CCS Teacher Shows Bravery and Strength as a Living Organ Donor
January 25, 2024 - In a remarkable act of compassion and selflessness, Heidi Baxter, a technology teacher at World Language Middle School, has become a role model by showing her commitment and enthusiasm for her community by being a living organ donor.
A lifelong Columbus Crew fan, Baxter was scrolling through the Columbus Crew Nordecke Facebook group - a page for followers of the soccer team - when she read about Heithem El-Hodiri. El-Hodiri, a research scientist and assistant professor at The Ohio State University, made a post about his two-year search for a new kidney. Baxter, curious about what she could do to help a fellow fan, got tested to see if she could be a match.
"I read the post, and I thought, why not," Baxter said. "I didn't know much about living organ donation. I had no idea what it entailed, but I thought I could at least go, get tested, and learn about the process."
Eager to help someone in her community, Baxter got tested and turned out to be a match. Baxter was overjoyed at the opportunity to help El-Hordiri and his family as a living donor.
"Through all of this, I just consider the effects for my recipient and my recipient's family," Baxter said. "Those things just bring me so much joy. I'm so proud that Heithem had the bravery to ask strangers for help."
Becoming a living donor is not without its challenges. Baxter faced fears and uncertainties, such as short-term and long-term side effects. The medical team at The Ohio State University Wexner Medical Center prepared Baxter for what life would be like afterward so she could make an informed decision. Baxter's medical team provided clear instructions on dietary restrictions, monitored sodium levels, advised on alcohol intake, and emphasized the importance of regularly monitoring heart health.
"All these are things that everybody should consider to better our health and hopefully live a long and healthy life," Baxter said.
Through these challenges, Baxter cites her friends and family as her biggest inspiration. She hopes to instill bravery in her students, demonstrating that seeking assistance when necessary is perfectly acceptable.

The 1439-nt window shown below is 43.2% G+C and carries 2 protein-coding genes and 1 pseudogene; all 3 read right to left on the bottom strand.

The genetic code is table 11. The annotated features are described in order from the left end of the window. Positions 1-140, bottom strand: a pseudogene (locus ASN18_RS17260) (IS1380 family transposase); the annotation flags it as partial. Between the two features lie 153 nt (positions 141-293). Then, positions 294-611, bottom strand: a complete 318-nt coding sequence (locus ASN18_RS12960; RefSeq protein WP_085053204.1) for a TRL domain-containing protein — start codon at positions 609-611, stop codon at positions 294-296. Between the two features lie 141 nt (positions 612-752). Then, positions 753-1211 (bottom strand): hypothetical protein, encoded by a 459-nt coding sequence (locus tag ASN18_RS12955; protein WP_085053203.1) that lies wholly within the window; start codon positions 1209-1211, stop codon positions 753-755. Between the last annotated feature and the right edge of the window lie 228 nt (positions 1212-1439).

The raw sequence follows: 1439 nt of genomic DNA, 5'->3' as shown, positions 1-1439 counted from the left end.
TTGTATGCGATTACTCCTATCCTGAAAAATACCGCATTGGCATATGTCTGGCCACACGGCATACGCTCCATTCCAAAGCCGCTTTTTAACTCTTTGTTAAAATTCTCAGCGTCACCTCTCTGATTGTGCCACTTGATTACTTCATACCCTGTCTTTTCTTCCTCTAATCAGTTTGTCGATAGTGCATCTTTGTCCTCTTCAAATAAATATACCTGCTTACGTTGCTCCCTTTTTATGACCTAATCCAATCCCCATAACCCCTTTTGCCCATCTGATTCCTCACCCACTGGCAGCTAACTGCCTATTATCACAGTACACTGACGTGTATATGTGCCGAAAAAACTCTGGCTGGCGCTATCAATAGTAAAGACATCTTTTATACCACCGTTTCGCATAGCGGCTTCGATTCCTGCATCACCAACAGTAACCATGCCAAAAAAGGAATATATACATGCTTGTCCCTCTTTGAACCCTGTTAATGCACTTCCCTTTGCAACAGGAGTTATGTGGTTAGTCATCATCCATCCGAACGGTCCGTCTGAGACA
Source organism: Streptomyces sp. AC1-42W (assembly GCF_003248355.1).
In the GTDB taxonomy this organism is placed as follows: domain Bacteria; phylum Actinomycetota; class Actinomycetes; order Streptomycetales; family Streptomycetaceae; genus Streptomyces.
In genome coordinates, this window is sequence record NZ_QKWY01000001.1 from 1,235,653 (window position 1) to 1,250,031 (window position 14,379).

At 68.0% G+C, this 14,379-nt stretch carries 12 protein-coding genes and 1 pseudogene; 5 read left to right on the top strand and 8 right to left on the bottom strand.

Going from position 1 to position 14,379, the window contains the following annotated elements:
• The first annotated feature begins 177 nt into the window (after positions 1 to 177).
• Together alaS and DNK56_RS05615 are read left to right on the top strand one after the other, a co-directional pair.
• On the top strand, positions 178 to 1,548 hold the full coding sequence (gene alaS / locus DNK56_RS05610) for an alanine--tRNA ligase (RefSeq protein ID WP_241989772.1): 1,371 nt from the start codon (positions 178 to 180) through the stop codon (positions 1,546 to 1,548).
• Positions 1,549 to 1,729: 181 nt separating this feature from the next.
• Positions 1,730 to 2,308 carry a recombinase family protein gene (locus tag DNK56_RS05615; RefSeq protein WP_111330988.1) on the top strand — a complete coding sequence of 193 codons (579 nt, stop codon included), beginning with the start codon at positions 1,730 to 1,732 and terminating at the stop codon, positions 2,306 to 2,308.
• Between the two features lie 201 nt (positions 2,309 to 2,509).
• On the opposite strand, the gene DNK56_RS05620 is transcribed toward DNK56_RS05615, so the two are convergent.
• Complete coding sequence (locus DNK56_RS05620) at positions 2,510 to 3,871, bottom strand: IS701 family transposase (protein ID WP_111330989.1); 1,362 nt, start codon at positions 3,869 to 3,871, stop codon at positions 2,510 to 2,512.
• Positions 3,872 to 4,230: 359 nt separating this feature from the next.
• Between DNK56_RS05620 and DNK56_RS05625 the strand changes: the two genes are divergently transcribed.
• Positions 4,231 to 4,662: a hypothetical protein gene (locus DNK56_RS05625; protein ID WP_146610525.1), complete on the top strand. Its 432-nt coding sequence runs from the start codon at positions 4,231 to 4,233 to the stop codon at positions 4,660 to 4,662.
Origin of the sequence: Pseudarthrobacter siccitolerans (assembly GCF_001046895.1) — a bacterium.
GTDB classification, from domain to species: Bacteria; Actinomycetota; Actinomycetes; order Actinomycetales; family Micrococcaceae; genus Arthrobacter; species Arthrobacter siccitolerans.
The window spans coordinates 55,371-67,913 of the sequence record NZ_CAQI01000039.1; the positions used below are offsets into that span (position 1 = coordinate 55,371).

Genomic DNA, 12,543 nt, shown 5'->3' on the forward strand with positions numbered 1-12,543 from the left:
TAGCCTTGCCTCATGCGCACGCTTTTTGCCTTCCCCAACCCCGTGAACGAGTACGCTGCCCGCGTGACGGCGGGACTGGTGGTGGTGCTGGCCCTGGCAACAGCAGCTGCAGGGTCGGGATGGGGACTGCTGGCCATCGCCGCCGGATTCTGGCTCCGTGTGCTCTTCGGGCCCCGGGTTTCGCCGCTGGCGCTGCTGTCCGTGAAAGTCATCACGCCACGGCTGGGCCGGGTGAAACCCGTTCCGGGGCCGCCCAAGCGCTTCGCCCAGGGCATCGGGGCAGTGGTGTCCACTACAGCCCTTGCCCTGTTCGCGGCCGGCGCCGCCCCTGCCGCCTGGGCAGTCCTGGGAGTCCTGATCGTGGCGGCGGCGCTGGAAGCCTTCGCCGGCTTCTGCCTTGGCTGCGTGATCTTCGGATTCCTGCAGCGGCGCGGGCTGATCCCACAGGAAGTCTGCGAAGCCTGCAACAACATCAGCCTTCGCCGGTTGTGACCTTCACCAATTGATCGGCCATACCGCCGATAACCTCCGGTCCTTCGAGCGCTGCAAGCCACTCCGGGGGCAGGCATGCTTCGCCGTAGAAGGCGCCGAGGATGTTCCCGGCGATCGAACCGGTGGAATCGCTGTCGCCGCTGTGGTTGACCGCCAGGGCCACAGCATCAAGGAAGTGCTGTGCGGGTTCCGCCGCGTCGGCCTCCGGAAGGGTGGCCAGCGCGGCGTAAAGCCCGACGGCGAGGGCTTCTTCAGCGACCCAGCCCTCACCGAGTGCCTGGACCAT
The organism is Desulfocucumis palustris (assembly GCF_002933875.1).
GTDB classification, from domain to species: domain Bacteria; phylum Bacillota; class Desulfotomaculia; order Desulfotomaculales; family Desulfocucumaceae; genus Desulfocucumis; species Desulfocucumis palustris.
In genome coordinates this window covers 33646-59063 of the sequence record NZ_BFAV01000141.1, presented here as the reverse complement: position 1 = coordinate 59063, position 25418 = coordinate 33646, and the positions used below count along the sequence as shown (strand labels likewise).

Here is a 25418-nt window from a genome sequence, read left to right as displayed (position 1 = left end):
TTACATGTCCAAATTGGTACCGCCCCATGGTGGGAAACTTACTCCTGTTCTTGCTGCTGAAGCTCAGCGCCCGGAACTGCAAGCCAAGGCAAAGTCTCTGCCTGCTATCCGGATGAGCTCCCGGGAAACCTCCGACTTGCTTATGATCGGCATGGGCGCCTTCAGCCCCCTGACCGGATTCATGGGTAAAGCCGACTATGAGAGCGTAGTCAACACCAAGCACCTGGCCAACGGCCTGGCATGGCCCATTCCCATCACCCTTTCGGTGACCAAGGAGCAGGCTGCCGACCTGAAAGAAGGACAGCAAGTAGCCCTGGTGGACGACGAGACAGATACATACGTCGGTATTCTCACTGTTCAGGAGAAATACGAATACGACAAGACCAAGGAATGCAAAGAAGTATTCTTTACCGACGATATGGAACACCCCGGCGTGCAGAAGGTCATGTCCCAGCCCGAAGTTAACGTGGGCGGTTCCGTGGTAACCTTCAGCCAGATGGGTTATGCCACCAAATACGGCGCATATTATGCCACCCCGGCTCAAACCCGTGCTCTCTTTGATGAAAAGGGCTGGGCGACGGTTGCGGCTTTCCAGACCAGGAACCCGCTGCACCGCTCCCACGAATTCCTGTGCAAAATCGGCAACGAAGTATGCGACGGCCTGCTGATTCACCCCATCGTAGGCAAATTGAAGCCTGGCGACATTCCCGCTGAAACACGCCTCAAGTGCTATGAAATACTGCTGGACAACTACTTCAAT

"It is important to have situations to show students and share with them that we, too, have to be brave sometimes as adults," Baxter said. “El-Hodiri was brave in asking, and in a way, I was brave for accepting the challenge."
However, Professor El-Hordiri gives all credit to Baxter as he believes she did the impossible by being that perfect stranger who would not only be a donor match but willing to save his life.
"To say I'm grateful for her willingness to donate [an organ] is an understatement," El-Hordiri said. "It is really overwhelmingly amazing to think that someone would donate to another person."
El-Hordiri and Baxter are looking to the future. They look forward to cheering on the Crew together as the team hopefully brings home another Major League Soccer Cup next season.
"This is the best I've felt in years," El-Hordiri exclaimed. "I will see Heidi a lot more once the soccer season starts back up."
Throughout this season and into the years to come, El-Hordiri will have to do frequent check-ins with his medical team to ensure that he is staying healthy while continuing to cheer on the Columbus Crew alongside Baxter.
By sharing their experience, Baxter and El-Hordiri hope to encourage others to overcome their hesitations and consider helping others in need.
"As a living organ donor, I know that my recipient and the people he touches in his life are just so excited to get to spend time with him," Baxter said. "What other greater gift could you give in life to someone?"